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Nielsen: Americans Watching Less Live TV

3 Dec, 2014 By: Erik Gruenwedel

DVD and Blu-ray player usage remains unchanged

As expected, the amount of time Americans spend watching broadcast television declined more than 4% (12 minutes) in the third-quarter compared with the prior-year period, according to new data from Nielsen.

The average consumer over the age of 18 still watches 4 hours and 44 minutes of TV every day. Time-shifting content (using a DVR or video-on-demand technology) continues to resonate — albeit slowly at 30 minutes a day. That’s up just two minutes compared with the third quarter in 2013.

Meanwhile, the daily time spent using a smartphone increased 23 minutes, from 1 hour and 10 minutes to 1 hour and 33 minutes per day. DVD and Blu-ray player usage remains unchanged at nine minutes per day — more than double the four minutes spent using a streaming media device.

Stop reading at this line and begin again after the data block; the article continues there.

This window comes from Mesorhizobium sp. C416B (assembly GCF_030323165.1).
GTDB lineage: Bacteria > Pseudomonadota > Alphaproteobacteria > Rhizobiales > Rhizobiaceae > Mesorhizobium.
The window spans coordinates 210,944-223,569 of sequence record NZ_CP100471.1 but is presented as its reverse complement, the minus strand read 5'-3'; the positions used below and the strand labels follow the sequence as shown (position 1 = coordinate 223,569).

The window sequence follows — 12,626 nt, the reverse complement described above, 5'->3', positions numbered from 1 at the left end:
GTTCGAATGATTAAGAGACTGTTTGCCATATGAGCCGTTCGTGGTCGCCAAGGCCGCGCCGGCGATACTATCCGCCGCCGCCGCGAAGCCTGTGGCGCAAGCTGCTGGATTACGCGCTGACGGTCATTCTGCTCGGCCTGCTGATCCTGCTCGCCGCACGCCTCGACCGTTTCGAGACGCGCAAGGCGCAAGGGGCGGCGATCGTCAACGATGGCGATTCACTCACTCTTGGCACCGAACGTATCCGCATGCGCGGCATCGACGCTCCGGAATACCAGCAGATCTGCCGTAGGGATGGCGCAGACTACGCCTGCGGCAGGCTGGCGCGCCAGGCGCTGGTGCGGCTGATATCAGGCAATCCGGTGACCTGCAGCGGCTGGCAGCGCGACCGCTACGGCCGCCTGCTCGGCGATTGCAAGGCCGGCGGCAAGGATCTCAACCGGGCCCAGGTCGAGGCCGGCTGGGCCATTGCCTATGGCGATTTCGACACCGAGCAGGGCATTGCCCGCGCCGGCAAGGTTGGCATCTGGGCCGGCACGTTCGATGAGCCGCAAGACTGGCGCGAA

“The evolving media landscape has not lessened consumer demand for professionally produced content. What has changed is the number and reliability of new media available to viewers,” Dounia Turrill, SVP of insights at Nielsen, said in a statement. “What used to be a schedule to watch programming now seems like little more than a suggestion.”

Meanwhile, radio consumption remains strong at 2 hours and 44 minutes per day, which is down just three minutes year-over-year. Time spent accessing the Internet via a computer increased 6% to 1 hour and 6 minutes. Using a video game console increased 20% to 12 minutes per day.

Among racial and ethnic groups, Nielsen found that black viewers watch the most broadcast TV at more than 201 hours per month. Hispanic and Asian American viewers watch about 117 and 82 hours monthly, respectively.

Indeed, Asians watching over-the-top video increased 17% — underscored by the fact tablet penetration among Asian-Americans also rose 17% during the period.


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